Congress is leaving it to the courts to decide whether non-government shareholders of the GSEs will get a seat at the table, as the future of U.S. home financing is eventually decided.
For more on what led to the current impasse over Fannie Mae and Freddie Mac and the interests of the various players, please see Were Fannie, Freddie Negotiations Done in Good Faith?, Ralph Nader Discusses Fannie and Freddie Shareholder Fight and Fannie and Freddie Plaintiffs Eye FDIC Share Sales.
Fannie Mae's common shares were down 9.2% to $3.75, while Freddie's common shares were down 9.7% to $3.71 in the last few minutes of trading. Junior preferred shares of the GSEs were also weak, with Fannie's preferred series S shares (FNMAS) down 1.4% to $60, while Freddie's preferred Series Z shares (FMCKJ) were down 0.6% to $11.13. Both junior preferred issues have face values of $25, with investors hoping they may trade up to par if their dividends eventually are restored.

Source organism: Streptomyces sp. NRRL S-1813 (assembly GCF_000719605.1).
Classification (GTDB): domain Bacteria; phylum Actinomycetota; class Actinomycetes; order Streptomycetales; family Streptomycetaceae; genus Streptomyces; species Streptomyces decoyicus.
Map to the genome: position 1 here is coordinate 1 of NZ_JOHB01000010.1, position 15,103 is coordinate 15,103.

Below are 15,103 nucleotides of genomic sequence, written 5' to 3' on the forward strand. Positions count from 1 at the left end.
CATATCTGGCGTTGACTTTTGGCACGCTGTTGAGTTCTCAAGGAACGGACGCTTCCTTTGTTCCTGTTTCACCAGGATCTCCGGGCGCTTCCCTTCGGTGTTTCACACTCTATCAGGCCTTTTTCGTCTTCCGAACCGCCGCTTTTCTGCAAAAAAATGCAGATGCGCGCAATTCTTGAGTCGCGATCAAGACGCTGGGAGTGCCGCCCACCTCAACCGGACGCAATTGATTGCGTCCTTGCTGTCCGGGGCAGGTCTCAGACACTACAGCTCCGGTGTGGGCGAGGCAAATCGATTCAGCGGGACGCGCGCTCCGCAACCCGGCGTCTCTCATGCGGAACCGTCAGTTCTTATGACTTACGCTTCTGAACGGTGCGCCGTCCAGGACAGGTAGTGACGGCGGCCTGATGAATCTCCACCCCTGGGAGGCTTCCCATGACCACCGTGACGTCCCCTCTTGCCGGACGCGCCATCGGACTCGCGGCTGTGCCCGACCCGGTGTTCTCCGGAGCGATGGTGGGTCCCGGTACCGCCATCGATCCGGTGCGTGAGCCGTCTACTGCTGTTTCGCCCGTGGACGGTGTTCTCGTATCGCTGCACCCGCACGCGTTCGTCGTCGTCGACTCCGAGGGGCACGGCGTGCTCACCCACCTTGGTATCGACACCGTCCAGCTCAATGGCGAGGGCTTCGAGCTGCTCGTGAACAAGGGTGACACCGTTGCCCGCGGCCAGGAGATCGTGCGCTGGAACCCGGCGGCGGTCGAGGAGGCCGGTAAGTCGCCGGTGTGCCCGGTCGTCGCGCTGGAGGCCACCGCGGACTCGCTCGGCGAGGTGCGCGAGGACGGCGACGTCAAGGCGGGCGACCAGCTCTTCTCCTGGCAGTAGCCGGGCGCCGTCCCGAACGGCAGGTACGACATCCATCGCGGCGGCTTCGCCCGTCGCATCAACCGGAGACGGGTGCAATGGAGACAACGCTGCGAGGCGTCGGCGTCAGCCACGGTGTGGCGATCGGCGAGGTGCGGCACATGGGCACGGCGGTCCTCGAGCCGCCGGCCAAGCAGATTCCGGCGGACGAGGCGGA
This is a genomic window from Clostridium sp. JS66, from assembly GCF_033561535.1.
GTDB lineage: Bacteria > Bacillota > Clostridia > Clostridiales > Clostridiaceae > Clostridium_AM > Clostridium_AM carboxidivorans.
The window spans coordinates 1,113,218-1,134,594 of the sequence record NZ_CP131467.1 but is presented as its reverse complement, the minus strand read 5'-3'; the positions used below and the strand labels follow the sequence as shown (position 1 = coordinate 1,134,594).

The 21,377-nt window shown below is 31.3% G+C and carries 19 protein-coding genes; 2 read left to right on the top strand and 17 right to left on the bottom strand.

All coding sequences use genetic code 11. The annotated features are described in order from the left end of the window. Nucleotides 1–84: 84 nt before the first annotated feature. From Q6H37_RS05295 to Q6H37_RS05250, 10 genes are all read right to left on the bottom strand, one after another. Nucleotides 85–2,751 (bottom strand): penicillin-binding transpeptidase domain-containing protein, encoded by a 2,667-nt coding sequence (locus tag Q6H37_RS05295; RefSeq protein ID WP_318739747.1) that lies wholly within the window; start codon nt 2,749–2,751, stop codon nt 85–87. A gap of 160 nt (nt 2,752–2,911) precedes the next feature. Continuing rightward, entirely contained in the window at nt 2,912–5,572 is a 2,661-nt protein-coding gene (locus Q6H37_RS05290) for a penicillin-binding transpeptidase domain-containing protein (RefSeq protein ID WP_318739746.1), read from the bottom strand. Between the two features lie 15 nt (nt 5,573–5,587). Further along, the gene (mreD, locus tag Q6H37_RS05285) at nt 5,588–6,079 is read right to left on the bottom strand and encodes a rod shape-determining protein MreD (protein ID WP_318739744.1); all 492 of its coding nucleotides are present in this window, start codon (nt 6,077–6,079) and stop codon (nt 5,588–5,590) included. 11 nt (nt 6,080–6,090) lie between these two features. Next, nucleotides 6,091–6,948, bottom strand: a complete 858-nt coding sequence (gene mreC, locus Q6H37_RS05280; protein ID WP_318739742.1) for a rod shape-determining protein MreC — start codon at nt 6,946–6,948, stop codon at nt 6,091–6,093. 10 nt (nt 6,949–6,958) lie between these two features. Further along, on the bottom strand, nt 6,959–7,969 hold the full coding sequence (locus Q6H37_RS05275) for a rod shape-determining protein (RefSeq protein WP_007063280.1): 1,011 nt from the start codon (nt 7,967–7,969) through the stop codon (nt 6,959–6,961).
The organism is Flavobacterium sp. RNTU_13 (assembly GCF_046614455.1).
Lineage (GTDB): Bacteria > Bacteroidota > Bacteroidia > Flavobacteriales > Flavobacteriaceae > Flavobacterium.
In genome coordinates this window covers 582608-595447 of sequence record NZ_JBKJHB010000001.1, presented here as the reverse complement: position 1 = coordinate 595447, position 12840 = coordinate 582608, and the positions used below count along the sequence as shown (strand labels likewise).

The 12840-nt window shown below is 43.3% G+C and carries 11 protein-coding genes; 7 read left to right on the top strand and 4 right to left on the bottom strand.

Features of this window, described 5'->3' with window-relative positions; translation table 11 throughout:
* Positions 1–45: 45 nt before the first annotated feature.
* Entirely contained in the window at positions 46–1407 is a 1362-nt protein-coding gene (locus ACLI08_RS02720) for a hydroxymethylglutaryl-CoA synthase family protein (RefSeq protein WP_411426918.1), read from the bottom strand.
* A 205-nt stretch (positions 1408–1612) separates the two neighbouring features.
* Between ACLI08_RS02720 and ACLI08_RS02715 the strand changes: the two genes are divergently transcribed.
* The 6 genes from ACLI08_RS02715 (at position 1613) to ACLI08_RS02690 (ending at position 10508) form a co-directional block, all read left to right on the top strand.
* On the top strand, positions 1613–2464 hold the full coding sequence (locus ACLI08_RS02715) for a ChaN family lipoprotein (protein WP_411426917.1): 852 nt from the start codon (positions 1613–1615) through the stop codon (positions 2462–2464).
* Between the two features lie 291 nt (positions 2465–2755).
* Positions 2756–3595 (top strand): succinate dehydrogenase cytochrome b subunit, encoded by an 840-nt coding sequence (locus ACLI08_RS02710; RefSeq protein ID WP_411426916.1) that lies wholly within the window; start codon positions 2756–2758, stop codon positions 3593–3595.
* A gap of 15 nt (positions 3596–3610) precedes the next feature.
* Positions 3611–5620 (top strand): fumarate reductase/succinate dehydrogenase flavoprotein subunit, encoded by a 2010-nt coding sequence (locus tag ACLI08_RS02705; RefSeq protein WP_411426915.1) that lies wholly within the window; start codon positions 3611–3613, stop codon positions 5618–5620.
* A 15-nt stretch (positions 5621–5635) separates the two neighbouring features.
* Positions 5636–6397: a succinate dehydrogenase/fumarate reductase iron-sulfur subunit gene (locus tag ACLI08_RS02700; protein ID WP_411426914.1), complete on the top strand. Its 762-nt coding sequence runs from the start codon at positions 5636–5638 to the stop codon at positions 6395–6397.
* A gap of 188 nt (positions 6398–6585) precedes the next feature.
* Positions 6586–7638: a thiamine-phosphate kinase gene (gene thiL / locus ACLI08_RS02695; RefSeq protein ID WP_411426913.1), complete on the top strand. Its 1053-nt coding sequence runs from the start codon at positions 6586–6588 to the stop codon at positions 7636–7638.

The Federal Open Market Committee on Tuesday will begin a two-day meeting, to be followed with the release of a policy statement Wednesday afternoon. The committee is expected to continue to wind down the central bank's monthly "QE3" purchases of long-term bonds, which ran at a pace of $85 billion a month from September 2012 through December of last year, with the pace declining to $75 billion in January and $65 billion in February.
Federal Reserve Chairwoman Janet Yellen has said the FOMC expects to wind-down the bond purchases by the end of 2014.
The Fed's massive balance-sheet expansion through QE3 has been meant to hold long-term interest rates down, and the FOMC is looking to return to focusing on its main policy tool -- the short-term federal funds rate -- once the bond purchasing ends.
The federal funds rate has been locked in a target range of zero to 0.25% since late 2008. For some time, the FOMC had set a benchmark of 6.5% for the U.S. unemployment rate, before the committee would consider raising the federal funds rate. Yellen has also indicated the federal funds rate won't move higher until after QE3 ends.